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Uses

Edible uses

Notes

Corm - raw or cooked[1][2][3][4]. A sweet flavour[5], it may seem rather flat at first, but the taste quickly grows on one[6]. A slow baking develops the sweetness of the corm[6]. The corm can be dried and ground into a powder then used as a thickener in soups or mixed with cereal flours to make bread etc[7]. The corm is usually harvested in the spring[7]. Flowers - raw[7]. A nice decoration in the salad bowl[4].

Flowers

Material uses

The corms have been rubbed on metate into an adhesive and then spread on baskets to close the interstices and prevent small seeds falling through the gaps[7].

Unknown part

Medicinal uses(Warning!)

There are no medicinal uses listed for Dichelostemma pulchellum.

Ecology

Ecosystem niche/layer

Ecological Functions

Nothing listed.

Forage

Nothing listed.

Shelter

Nothing listed.

Propagation

Seed - best sown as soon as it is ripe in a free-draining compost in a cold frame[8]. Sow stored seed in spring in a cold frame[9]. Seedlings are prone to damping off and so should be kept well ventilated[9]. Germinates in 1 - 3 months at 15°c[9]. If the seed is sown thinly enough, it can be grown on for its first year without transplanting and then the dormant bulbs can be planted 2/3 to a pot. Otherwise prick out the seedlings when large enough to handle, planting them 2/3 to a pot. Grow on the plants in a greenhouse for at least two years before planting out in late spring after the last expected frosts. Division in autumn of offsets that have reached flowering size[10]. Dig up the clumps of bulbs and replant the larger ones into their permanent positions. It is best to pot up the smaller ones and grow them on for a year in a cold frame before planting them out.

Practical Plants is currently lacking information on propagation instructions of Dichelostemma pulchellum. Help us fill in the blanks! Edit this page to add your knowledge.



Cultivation

Easily grown in a well-drained rich sandy loam[10], it likes plenty of moisture whilst in growth followed by a warm dry period in late summer to autumn in order to fully ripen its bulb[8]. Plants are susceptible to rot in wet soils[8].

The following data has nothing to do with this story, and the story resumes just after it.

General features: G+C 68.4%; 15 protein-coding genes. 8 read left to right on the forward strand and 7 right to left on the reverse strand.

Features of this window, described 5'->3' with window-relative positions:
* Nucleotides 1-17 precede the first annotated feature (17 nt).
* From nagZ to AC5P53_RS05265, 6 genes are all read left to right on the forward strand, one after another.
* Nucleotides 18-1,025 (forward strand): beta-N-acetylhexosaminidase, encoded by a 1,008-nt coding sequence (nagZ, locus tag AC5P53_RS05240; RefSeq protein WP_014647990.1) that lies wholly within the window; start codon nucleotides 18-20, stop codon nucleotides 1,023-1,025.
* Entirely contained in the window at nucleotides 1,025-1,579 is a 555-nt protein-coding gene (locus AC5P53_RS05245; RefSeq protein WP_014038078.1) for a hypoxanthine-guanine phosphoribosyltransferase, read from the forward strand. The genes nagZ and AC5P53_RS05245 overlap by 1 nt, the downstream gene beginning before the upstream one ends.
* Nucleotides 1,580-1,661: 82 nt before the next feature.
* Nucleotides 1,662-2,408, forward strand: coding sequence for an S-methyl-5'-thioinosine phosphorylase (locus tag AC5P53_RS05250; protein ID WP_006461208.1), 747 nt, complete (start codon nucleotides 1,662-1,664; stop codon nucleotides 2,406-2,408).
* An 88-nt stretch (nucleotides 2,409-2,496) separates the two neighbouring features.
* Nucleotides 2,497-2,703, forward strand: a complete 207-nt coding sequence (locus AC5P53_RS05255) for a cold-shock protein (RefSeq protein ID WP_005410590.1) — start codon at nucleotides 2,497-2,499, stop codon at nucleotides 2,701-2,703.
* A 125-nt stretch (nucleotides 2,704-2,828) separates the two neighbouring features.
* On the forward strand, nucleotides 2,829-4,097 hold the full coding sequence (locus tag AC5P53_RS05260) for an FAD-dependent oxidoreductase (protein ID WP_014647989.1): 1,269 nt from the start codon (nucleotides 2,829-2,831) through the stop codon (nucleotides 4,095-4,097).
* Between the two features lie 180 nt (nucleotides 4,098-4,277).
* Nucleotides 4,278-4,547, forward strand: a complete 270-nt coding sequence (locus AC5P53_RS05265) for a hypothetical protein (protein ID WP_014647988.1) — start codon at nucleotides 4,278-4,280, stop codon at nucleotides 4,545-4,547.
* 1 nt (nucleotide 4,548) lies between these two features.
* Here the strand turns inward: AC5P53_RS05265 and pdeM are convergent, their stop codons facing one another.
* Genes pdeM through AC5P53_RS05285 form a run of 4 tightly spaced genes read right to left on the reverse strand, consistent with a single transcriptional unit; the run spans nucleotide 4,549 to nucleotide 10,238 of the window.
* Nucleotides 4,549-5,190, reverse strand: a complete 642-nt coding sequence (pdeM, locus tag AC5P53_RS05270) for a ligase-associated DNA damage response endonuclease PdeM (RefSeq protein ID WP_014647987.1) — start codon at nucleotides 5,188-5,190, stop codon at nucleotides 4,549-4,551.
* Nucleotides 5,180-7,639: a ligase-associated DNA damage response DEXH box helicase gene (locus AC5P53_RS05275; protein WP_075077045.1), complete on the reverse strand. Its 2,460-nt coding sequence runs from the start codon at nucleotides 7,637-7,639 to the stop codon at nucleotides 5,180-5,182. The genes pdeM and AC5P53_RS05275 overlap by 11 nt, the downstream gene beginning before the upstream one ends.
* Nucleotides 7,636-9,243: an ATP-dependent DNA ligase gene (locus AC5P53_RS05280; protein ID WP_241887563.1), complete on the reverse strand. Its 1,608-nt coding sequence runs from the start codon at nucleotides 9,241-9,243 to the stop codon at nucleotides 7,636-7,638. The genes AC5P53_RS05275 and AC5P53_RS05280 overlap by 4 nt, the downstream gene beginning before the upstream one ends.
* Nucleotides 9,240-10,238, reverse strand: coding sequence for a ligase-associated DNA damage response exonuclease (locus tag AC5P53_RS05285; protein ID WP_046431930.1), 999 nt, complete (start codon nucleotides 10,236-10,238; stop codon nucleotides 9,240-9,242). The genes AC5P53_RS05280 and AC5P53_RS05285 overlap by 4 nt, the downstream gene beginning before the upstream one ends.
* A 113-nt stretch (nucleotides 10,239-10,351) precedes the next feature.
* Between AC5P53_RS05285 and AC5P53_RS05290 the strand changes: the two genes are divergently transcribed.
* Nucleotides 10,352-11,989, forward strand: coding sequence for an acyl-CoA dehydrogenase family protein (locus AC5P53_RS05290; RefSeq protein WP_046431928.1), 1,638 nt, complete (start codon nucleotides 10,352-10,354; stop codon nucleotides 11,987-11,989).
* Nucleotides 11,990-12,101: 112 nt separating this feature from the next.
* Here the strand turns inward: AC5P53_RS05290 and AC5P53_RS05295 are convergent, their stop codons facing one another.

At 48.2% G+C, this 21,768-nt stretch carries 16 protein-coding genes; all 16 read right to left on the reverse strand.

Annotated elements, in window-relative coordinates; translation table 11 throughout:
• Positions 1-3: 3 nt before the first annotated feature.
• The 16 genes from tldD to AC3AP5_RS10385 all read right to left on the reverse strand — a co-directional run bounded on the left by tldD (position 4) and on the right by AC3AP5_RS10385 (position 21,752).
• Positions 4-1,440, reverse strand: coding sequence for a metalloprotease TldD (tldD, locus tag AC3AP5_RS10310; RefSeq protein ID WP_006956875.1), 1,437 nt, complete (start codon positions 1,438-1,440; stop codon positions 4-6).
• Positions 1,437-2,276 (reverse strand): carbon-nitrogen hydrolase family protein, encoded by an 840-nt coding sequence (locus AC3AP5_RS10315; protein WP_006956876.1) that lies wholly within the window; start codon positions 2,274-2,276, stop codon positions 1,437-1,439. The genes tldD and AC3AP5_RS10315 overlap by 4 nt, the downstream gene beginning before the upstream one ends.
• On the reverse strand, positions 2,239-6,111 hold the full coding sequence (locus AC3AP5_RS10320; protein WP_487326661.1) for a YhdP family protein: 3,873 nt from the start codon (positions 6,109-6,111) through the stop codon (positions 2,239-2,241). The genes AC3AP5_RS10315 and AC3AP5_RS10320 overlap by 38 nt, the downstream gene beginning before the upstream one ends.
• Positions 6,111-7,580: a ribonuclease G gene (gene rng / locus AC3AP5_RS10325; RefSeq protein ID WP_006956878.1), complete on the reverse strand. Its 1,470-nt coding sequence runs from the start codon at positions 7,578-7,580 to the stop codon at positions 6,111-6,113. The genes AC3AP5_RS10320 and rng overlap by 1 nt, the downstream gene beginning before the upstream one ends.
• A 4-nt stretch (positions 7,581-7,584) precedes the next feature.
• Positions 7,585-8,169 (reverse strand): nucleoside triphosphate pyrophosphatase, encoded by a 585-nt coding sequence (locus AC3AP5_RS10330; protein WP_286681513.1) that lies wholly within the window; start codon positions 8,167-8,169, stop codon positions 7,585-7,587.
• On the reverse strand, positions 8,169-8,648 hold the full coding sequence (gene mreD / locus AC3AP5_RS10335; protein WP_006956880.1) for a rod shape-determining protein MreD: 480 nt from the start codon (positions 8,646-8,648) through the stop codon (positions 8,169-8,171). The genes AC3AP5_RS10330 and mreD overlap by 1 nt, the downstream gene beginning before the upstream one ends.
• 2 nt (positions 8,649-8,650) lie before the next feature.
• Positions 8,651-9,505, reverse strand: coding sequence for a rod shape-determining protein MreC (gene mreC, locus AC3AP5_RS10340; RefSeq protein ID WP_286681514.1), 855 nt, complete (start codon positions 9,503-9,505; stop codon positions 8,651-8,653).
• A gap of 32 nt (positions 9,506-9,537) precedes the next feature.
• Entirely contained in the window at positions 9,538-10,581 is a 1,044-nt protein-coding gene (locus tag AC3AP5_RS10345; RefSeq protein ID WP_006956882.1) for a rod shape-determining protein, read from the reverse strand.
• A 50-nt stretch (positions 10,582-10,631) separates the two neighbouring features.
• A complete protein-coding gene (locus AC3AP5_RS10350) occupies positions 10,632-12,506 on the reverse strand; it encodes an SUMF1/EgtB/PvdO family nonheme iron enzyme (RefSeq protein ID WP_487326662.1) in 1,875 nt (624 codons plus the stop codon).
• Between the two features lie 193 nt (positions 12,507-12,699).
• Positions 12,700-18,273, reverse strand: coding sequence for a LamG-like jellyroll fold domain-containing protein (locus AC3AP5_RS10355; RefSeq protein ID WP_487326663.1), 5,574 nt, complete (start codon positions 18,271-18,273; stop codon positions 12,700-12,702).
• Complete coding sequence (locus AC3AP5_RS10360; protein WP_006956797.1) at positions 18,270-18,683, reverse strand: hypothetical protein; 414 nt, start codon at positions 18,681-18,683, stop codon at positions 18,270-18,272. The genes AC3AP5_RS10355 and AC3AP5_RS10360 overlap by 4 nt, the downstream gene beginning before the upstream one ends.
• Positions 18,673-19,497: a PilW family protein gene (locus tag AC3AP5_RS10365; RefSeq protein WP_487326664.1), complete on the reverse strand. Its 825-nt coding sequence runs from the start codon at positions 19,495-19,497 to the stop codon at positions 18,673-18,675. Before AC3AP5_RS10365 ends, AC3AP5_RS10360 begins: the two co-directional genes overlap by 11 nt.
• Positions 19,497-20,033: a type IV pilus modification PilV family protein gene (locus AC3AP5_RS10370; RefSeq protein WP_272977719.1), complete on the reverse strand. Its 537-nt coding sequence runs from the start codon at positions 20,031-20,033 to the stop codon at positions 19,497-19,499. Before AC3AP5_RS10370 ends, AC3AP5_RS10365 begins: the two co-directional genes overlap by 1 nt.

This species is hardy to between -5 to -10°c, it may require protection in severe winters[11]. This can be done by applying a good organic mulch such as dry bracken in late autumn and removing it in early spring. Alternatively, you can cover the ground with a cloche or other device.

A very ornamental plant, it can flower in 2 years from seed.

Crops

Problems, pests & diseases

Associations & Interactions

There are no interactions listed for Dichelostemma pulchellum. Do you know of an interaction that should be listed here? edit this page to add it.

Polycultures & Guilds

There are no polycultures listed which include Dichelostemma pulchellum.

Descendants

Cultivars

Varieties

None listed.

Subspecies

None listed.

Full Data

This table shows all the data stored for this plant.

Taxonomy
Binomial name
Dichelostemma pulchellum
Genus
Dichelostemma
Family
Alliaceae
Imported References
Edible uses
Medicinal uses
Material uses & Functions
Botanic
Propagation
Cultivation
Environment
Cultivation
Uses
Edible uses
None listed.
Material uses
None listed.
Medicinal uses
None listed.
Functions & Nature
Functions
Provides forage for
Provides shelter for
Environment
Hardiness Zone
5
Heat Zone
?
Water
moderate
Sun
full sun
Shade
no shade
Soil PH
Soil Texture
Soil Water Retention
Environmental Tolerances
    Ecosystems
    Native Climate Zones
    None listed.
    Adapted Climate Zones
    None listed.
    Native Geographical Range
    None listed.
    Native Environment
    None listed.
    Ecosystem Niche
    None listed.
    Root Zone Tendancy
    None listed.
    Life
    Deciduous or Evergreen
    ?
    Herbaceous or Woody
    ?
    Life Cycle
    ?
    Growth Rate
    ?
    Mature Size
    Fertility
    ?
    Pollinators
    ?
    Flower Colour
    ?
    Flower Type











    References

    1. ? 1.01.1 Sholto-Douglas. J. Alternative Foods. ()
    2. ? 2.02.1 Usher. G. A Dictionary of Plants Used by Man. Constable ISBN 0094579202 (1974-00-00)
    3. ? 3.03.1 Yanovsky. E. Food Plants of the N. American Indians. Publication no. 237. U.S. Depf of Agriculture. ()
    4. ? 4.04.14.2 Facciola. S. Cornucopia - A Source Book of Edible Plants. Kampong Publications ISBN 0-9628087-0-9 (1990-00-00)
    5. ? 5.05.1 Uphof. J. C. Th. Dictionary of Economic Plants. Weinheim (1959-00-00)
    6. ? 6.06.16.2 Saunders. C. F. Edible and Useful Wild Plants of the United States and Canada. Dover Publications ISBN 0-486-23310-3 (1976-00-00)
    7. ? 7.07.17.27.37.47.5 Moerman. D. Native American Ethnobotany Timber Press. Oregon. ISBN 0-88192-453-9 (1998-00-00)
    8. ? 8.08.18.28.3 Huxley. A. The New RHS Dictionary of Gardening. 1992. MacMillan Press ISBN 0-333-47494-5 (1992-00-00)
    9. ? 9.09.19.2 Bird. R. (Editor) Focus on Plants. Volume 5. (formerly 'Growing from seed') Thompson and Morgan. (1991-00-00)
    10. ? 10.010.1 F. Chittendon. RHS Dictionary of Plants plus Supplement. 1956 Oxford University Press (1951-00-00)
    11. ? Phillips. R. and Rix. M. Bulbs Pan Books ISBN 0-330-30253-1 (1989-00-00)
    12. ? Munz. A California Flora. University of California Press (1959-00-00)

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